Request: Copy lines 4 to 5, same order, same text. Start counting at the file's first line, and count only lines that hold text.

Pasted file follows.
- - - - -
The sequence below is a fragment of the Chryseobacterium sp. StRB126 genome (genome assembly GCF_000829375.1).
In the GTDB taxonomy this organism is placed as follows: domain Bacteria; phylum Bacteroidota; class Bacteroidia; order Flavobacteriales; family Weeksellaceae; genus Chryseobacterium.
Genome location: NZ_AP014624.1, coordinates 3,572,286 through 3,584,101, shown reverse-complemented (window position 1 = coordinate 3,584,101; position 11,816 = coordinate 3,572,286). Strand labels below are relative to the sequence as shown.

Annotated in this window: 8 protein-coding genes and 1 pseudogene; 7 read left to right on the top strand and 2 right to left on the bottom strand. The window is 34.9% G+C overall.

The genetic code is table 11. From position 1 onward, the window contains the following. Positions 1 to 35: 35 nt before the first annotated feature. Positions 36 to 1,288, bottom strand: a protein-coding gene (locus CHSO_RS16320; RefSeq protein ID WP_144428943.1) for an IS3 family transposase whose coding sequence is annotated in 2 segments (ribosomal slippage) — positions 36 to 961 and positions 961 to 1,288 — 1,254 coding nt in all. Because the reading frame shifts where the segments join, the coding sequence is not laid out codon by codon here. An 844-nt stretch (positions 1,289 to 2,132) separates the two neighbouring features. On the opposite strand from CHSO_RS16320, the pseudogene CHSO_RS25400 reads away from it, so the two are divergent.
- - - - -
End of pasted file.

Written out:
Annotated in this window: 8 protein-coding genes and 1 pseudogene; 7 read left to right on the top strand and 2 right to left on the bottom strand. The window is 34.9% G+C overall.

The genetic code is table 11. From position 1 onward, the window contains the following. Positions 1 to 35: 35 nt before the first annotated feature. Positions 36 to 1,288, bottom strand: a protein-coding gene (locus CHSO_RS16320; RefSeq protein ID WP_144428943.1) for an IS3 family transposase whose coding sequence is annotated in 2 segments (ribosomal slippage) — positions 36 to 961 and positions 961 to 1,288 — 1,254 coding nt in all. Because the reading frame shifts where the segments join, the coding sequence is not laid out codon by codon here. An 844-nt stretch (positions 1,289 to 2,132) separates the two neighbouring features. On the opposite strand from CHSO_RS16320, the pseudogene CHSO_RS25400 reads away from it, so the two are divergent.